There seem to be three legs to this stool: The responsibilities of the perpetrators of Twitter abuse, what the target of the abuse is obliged to either tolerate or resist, and what Twitter itself ought to be doing.
For leg 1, the people who use Twitter (or any medium) to hurt people’s feelings, to scare them, to threaten them, the answer is clear, and we need not dwell on it. They should drop dead.
Let us assume, though, that they will disagree with me and continue to both live and use Twitter as a vessel for their vileness. We have left legs two and three.
To get at leg 2, I recommend a conversation had on this topic on This Week in Google between hosts Gina Trapani, Jeff Jarvis, and Leo Laporte. Jarvis and Laporte, both of whom I admire very much, while sensitive to what (mostly) women endure online, seem focused on the idea of ignoring the abuse, blocking bad actors and not letting the harassment get to you, lest the bad guys win. (The exceptions Laporte makes are for actual threats of violence that warrant real-world intervention, and the kind of abuse that can harm his business, but that’s a different thing.)
It takes Trapani, however, to ground the conversation where I think it belongs, in the minds and perceptions of those who are not public figures, who have not signed up to be in the spotlight, and are human.
In the abstract, on paper, it sounds entirely reasonable to recommend simply brushing off the vitriolic spewings of idiots on Twitter. But as Trapani explains from her own experience when she first became a visible figure online, the utter onslaught of criticism, the “nitpicking” of every facet of her existence, was completely overwhelming. Again, she knows that she chose to be in this spotlight, and was able, over time, to become more or less inured to the attacks. But think of the countless (mostly) women on Twitter, especially now that the service is mainstream and not a geek/niche platform, who suffer the same level of abuse that a public figure might. Now tell me they should just brush it off.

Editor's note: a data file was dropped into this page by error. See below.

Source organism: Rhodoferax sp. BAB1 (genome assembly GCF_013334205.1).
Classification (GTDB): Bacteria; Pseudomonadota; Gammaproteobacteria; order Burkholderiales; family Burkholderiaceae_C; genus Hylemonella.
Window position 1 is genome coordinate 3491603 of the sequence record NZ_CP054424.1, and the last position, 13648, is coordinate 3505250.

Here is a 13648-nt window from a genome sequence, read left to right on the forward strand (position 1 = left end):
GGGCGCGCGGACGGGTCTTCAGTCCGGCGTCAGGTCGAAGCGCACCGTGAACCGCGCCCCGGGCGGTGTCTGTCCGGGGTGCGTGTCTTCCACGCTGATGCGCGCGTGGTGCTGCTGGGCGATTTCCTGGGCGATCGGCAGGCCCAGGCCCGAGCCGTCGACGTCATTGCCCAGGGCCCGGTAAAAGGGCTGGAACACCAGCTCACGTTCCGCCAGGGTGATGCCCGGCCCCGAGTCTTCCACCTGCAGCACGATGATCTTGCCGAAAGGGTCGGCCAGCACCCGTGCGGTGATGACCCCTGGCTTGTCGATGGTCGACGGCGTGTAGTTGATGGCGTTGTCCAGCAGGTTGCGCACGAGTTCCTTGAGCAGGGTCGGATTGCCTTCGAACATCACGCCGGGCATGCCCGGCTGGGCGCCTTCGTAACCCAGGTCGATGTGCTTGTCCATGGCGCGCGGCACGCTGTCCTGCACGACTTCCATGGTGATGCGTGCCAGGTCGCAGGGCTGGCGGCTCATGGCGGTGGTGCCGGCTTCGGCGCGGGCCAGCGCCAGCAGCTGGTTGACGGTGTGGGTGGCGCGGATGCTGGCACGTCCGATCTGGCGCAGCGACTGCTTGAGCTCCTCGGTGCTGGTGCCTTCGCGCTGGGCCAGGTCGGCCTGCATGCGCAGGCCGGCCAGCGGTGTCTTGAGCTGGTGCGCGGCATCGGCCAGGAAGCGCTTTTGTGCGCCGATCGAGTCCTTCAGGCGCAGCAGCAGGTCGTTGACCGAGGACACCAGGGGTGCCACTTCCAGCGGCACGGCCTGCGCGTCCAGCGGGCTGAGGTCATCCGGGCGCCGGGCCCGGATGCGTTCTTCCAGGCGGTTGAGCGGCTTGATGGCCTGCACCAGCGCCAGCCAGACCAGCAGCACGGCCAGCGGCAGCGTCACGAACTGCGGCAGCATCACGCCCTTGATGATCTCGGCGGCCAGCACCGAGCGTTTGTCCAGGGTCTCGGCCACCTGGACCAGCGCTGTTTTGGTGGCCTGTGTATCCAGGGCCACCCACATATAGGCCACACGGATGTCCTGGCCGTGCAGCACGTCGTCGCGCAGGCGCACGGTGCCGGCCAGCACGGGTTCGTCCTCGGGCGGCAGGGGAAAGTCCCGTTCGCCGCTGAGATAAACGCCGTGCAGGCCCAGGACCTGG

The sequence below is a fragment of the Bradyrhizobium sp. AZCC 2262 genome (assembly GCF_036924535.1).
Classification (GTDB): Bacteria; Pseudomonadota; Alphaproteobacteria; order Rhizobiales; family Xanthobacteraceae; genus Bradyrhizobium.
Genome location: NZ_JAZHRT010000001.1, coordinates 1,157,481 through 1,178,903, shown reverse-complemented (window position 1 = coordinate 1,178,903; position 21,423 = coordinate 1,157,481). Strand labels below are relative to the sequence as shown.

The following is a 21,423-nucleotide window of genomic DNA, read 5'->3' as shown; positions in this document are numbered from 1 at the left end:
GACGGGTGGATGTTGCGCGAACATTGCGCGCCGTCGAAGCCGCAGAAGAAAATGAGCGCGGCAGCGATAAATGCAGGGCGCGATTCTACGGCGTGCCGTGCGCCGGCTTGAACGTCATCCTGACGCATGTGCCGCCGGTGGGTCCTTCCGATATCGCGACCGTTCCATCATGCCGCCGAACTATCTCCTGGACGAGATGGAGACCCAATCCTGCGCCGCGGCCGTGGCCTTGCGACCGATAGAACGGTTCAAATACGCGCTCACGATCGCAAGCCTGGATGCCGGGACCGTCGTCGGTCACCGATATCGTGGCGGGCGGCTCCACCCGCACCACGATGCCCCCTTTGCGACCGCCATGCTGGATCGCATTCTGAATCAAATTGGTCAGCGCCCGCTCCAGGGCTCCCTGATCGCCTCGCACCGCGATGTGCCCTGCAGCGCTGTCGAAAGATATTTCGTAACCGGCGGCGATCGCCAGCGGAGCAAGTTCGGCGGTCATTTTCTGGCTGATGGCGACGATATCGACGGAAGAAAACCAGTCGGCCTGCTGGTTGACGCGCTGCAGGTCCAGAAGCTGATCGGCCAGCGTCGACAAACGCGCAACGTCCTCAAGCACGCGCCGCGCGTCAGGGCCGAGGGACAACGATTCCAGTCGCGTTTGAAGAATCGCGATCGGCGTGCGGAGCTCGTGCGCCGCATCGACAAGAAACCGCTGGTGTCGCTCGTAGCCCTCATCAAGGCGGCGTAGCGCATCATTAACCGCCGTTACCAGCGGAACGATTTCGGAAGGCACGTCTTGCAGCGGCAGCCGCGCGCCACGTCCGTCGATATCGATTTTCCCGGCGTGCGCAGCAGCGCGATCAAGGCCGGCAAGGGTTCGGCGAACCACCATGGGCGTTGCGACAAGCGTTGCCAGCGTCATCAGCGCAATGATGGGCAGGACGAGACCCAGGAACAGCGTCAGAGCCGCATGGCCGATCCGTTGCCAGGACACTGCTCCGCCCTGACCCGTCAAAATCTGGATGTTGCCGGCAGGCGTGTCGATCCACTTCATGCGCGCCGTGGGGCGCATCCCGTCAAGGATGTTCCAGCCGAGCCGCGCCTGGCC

Because we are humans, you see. It’s not enough to say we ought simply process the data and coldly weigh the costs and benefits of every action and then act for the optimal outcome. “Too much abuse? Block, put it out of your mind, and decide not to be affected.” It simply doesn’t work that way for human beings with feelings and memories and psychological baggage and hearts. When we’re attacked, either in person or through bits, we feel it, physiologically. We experience real emotions like fear, self-loathing, and depression. Whether the abuse is “genuine” or a real-world physical threat is beside the point. We’re not the computers.
I’ve felt fear from the Internet, and it’s the same feeling as fear in meatspace. And I’m not a real target, not like so many (mostly) women are. I can’t imagine turning that fear up by several orders of magnitude, just so I can be free to tweet.
So what ought the targets do? They ought to have a service that does a hell of a lot more to both be safe and feel safe.
This is leg 3: What Twitter ought to do about all this. Trapani and Jarvis both note that there simply must be algorithmic things that Twitter can implement to at least begin to create a safer online space. But to get a more concrete idea, I recommend a post by Danilo Campos titled, appropriately, “The Least Twitter Could Do.” He has some concrete ideas about the steps Twitter could take, such as allowing users to set an auto-block threshold for users with few followers, or blocking any account that a certain number of one’s friends have blocked. Campos says these are only “band-aids,” but they’d be something. And it’s not clear to me at all that Twitter has taken this seriously yet.
Hey, I get it, they’re Silicon Valley, libertarian, information-wants-to-be-free types. But again, we’re talking about people, not machines, not startup manifestos or mission statements. Twitter’s got its infrastructure, its platform, its cultural power, and lots of engineering talent and money. It now just needs to give enough of a damn.